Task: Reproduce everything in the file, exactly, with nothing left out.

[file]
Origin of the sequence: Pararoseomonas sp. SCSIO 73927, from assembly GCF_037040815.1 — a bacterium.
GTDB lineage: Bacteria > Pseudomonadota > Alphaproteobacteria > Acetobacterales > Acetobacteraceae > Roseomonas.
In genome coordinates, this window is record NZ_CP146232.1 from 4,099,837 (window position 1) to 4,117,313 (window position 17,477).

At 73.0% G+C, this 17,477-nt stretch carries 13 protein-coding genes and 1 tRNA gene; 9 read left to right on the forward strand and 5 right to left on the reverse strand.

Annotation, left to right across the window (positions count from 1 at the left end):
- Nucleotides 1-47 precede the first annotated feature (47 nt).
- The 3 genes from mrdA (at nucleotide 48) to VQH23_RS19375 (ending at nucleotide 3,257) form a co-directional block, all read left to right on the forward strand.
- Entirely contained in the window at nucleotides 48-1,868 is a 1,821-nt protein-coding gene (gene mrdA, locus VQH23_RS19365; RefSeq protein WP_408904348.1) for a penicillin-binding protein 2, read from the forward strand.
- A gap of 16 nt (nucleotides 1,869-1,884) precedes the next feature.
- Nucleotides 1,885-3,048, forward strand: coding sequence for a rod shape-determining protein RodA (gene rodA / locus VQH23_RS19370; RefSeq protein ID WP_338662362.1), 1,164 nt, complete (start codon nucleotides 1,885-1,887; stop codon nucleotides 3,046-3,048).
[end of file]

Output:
Origin of the sequence: Pararoseomonas sp. SCSIO 73927, from assembly GCF_037040815.1 — a bacterium.
GTDB lineage: Bacteria > Pseudomonadota > Alphaproteobacteria > Acetobacterales > Acetobacteraceae > Roseomonas.
In genome coordinates, this window is record NZ_CP146232.1 from 4,099,837 (window position 1) to 4,117,313 (window position 17,477).

At 73.0% G+C, this 17,477-nt stretch carries 13 protein-coding genes and 1 tRNA gene; 9 read left to right on the forward strand and 5 right to left on the reverse strand.

Annotation, left to right across the window (positions count from 1 at the left end):
- Nucleotides 1-47 precede the first annotated feature (47 nt).
- The 3 genes from mrdA (at nucleotide 48) to VQH23_RS19375 (ending at nucleotide 3,257) form a co-directional block, all read left to right on the forward strand.
- Entirely contained in the window at nucleotides 48-1,868 is a 1,821-nt protein-coding gene (gene mrdA, locus VQH23_RS19365; RefSeq protein WP_408904348.1) for a penicillin-binding protein 2, read from the forward strand.
- A gap of 16 nt (nucleotides 1,869-1,884) precedes the next feature.
- Nucleotides 1,885-3,048, forward strand: coding sequence for a rod shape-determining protein RodA (gene rodA / locus VQH23_RS19370; RefSeq protein ID WP_338662362.1), 1,164 nt, complete (start codon nucleotides 1,885-1,887; stop codon nucleotides 3,046-3,048).